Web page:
Scared, Anxious, Apprehensive, Hopeful
By Jeffrey Vuong, a Little Saigon native and recent graduate from Duke University with a BA in English. Jeff is currently a first year student at UCLA Law School, where he hopes to become involved in the debate between technology and the law.
As I embark on my service week, I feel: scared, anxious, apprehensive, and hopeful.
I’m scared because I am not sure I will be able to handle what I’m about to experience. Along with Sandy, I’ll be helping at DaNang City Association of Victims of Agent Orange/Dioxin (DAVA). Most days, we’ll be helping at Co So 1, a daycare which serves children with disabilities, most of whom are generally more mentally disabled rather than physically disabled.
Though we’ve been visiting orphanages, hospitals, and other facilities that cater to people with disabilities for the past week, we’ve only spent about an hour at each of these places. However, now I’ll be spending my nine to five with these children. It’s not that there’s anything specifically terrifying about their situation, but it’s a sad state of affairs. It’s already been difficult staying for an hour at some of these institutions that cater to the severely disabled, much less an entire workday. For me, it’s a fear of the unknown that I’m embarrassed to have, but that I’m willing to overcome.
At the same time however, I’m anxious because I am finally getting the opportunity to lend a helping hand. I see the service week as a prime component of why we’re here. Though our program is primarily geared to getting the word out about AOD back home in the States, our work here in Vietnam will directly benefit the people here. Hopefully our education tour later on in the year will inspire others to come back and do the work that we are currently unable to do, but for this short week, my fellows and I have the opportunity to directly interact with the victims of AOD; to hear their stories, to take some pressure off of the staff, to help our compatriots.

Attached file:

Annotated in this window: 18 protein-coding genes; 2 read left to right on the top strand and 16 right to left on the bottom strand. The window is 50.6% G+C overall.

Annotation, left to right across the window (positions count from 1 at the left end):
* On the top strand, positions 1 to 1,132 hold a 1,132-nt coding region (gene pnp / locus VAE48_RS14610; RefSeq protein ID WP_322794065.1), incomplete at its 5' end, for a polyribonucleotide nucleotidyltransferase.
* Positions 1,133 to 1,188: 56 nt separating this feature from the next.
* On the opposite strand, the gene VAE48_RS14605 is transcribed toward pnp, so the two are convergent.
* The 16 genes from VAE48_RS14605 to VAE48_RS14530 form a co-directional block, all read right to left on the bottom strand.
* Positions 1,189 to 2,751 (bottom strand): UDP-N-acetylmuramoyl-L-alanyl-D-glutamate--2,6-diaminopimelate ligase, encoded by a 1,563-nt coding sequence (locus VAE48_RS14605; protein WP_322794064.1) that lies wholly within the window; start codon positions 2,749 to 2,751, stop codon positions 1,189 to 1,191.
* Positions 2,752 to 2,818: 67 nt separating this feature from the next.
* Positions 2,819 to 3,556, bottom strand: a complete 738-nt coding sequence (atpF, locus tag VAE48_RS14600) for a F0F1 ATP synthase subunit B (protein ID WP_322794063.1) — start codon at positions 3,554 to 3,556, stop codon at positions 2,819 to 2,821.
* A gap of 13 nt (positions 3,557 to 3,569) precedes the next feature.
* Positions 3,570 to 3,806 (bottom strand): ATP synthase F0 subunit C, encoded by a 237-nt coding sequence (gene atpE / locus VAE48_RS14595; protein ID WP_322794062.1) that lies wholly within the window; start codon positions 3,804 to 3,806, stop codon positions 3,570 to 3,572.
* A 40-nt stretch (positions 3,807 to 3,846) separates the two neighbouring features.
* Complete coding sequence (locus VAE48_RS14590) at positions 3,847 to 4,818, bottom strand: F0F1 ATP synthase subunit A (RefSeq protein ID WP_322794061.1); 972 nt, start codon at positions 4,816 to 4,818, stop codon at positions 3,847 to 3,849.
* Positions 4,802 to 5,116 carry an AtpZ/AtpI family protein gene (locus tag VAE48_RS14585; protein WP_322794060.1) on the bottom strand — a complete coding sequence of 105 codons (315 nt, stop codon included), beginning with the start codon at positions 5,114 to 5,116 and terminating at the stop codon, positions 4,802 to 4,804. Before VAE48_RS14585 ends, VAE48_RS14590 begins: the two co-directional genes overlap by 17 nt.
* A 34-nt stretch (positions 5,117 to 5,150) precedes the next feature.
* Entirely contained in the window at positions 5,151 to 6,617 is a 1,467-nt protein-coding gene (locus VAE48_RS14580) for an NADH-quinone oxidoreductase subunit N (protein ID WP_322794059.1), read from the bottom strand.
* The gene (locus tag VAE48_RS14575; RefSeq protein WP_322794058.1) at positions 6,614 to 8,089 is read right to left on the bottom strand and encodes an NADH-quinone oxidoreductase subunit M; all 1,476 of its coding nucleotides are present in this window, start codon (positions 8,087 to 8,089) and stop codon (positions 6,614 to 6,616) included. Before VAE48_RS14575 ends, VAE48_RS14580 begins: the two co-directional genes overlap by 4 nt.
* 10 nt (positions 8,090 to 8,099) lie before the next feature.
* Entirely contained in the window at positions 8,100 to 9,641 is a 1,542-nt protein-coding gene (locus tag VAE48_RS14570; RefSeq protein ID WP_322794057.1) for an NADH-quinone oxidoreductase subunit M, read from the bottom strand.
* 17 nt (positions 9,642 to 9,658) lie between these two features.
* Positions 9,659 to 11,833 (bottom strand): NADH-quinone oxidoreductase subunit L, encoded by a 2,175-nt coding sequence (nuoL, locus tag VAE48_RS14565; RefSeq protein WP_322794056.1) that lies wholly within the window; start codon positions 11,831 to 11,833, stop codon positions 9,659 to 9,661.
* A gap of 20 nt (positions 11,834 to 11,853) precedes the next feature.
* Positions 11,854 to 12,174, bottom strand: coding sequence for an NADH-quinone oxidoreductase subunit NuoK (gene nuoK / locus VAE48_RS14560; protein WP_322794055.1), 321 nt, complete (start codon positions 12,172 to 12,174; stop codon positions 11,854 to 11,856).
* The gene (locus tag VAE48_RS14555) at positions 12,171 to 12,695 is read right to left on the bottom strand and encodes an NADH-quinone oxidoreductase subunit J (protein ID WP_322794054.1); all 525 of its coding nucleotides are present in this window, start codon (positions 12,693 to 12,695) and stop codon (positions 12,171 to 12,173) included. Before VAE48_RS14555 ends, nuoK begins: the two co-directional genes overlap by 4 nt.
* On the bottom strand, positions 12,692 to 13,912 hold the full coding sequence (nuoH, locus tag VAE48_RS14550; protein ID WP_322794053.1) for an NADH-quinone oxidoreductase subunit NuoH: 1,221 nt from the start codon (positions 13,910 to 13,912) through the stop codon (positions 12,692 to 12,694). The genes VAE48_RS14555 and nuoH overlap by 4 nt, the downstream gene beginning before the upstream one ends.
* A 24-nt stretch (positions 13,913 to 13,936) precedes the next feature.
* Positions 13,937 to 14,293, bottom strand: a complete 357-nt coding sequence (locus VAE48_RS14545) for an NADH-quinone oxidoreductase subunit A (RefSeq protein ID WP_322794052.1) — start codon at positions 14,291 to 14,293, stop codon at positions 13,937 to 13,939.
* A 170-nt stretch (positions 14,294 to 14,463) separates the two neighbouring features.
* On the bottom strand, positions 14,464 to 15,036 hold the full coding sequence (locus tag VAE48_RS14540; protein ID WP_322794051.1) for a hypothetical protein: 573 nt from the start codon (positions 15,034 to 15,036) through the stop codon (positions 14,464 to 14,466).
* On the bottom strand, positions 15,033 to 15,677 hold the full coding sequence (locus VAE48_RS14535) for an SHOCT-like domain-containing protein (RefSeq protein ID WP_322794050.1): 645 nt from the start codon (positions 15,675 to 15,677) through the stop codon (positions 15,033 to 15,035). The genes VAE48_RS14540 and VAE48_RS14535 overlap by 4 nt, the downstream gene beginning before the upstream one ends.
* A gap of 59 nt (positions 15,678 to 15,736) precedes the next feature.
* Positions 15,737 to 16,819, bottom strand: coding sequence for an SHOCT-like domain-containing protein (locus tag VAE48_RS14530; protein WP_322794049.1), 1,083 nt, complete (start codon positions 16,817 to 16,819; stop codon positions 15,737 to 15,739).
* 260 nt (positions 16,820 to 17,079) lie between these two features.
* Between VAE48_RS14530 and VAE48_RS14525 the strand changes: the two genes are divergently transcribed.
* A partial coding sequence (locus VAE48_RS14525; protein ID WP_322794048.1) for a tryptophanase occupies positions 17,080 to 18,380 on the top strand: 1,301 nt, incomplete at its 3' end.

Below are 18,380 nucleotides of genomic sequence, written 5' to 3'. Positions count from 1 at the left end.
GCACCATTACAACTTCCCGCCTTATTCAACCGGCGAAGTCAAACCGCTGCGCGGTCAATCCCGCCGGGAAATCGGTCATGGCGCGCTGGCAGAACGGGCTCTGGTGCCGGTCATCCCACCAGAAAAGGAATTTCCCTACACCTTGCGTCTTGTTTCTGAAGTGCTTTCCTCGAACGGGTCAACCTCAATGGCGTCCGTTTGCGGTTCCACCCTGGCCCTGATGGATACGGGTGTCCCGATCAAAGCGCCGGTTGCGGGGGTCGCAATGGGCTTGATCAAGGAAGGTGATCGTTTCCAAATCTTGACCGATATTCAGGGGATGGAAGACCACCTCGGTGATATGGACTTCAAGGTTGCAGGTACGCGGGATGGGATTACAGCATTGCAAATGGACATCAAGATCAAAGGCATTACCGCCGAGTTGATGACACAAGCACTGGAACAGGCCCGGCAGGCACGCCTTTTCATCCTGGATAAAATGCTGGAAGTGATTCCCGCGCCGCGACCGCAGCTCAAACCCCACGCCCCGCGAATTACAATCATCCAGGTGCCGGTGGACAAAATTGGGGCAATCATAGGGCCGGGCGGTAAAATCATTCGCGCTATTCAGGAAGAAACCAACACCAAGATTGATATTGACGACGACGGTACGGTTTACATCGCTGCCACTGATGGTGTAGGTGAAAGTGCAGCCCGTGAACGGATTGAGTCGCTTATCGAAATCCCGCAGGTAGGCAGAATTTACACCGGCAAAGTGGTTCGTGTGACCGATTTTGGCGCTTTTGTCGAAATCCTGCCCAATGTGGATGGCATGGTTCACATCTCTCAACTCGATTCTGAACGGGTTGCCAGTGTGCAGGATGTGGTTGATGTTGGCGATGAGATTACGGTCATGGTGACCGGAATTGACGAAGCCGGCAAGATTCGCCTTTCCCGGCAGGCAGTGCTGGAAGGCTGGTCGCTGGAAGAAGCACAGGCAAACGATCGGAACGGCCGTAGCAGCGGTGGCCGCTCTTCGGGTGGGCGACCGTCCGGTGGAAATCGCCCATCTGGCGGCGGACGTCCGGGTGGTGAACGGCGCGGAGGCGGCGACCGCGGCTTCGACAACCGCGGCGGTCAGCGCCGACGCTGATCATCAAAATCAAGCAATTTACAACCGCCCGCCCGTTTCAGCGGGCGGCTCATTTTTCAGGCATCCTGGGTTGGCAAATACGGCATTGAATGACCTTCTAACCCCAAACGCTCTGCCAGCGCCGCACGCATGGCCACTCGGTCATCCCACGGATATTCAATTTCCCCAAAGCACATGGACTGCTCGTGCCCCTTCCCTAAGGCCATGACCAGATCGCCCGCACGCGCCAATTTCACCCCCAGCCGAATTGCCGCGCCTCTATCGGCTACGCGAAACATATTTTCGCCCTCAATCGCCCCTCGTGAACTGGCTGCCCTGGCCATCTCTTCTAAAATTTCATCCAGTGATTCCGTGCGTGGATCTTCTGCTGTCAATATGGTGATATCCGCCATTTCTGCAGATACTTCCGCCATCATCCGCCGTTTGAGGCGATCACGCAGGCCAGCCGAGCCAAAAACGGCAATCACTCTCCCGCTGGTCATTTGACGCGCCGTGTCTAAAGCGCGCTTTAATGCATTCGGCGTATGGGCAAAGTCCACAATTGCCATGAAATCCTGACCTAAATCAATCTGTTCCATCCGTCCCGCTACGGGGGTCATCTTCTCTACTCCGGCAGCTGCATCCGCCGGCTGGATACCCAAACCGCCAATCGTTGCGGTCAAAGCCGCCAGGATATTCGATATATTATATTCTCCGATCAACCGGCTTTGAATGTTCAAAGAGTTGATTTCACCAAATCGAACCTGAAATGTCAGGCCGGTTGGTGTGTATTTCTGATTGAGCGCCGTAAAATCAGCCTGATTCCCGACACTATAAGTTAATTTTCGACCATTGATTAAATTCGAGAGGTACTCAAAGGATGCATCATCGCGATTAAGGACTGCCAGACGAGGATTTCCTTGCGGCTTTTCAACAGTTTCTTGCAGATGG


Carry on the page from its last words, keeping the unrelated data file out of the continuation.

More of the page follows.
I am apprehensive because I’m not sure if or how I’ll be able to help these children. Simply put, I’m not good at playing with kids. I don’t know what to say, to do, or even to not do. I haven’t done much work with children in the past, but as they say, “you have to start somewhere.” I’m also worried that there isn’t enough time in just one week to have a meaningful impact on these kids. Sure, by doing this service at all, we’re (hopefully) spreading joy and good will and taking some of the stress off of the staff, but our time is woefully short. I wish I could spend more time in one place, working more toward quality and not just quantity.
Along with this, I am hopeful because I find myself wishing that what I do will actually have a lasting impact. I know better than to expect sweeping change from just one week, but I can’t help but dream. Not only do I hope that I’ll somehow be able to improve the quality of living for these children, I hope that I’ll be able to grow personally. Whenever I think of service abroad, I am reminded of the stories people tell when they come back from such work. They are always so excited and have little anecdotes to tell that lead to great morals that would not have been realized otherwise. It’s time for me to have these kinds of stories. It’s time for me to grow.
Interested in having an experience like this one? Apply to be a VIET Fellow today.
VIET Fellows is looking for mature, motivated, and inspiring people to be a part of the Class of 2011. As a VIET Fellow, you will learn about issues affecting Vietnamese Americans, explore environmental and health disparities in Vietnam, and become a leader in your community.
Applications are due Thursday, March 31. For more info and to experience the stories of our fellows, visit www.vietfellows.org.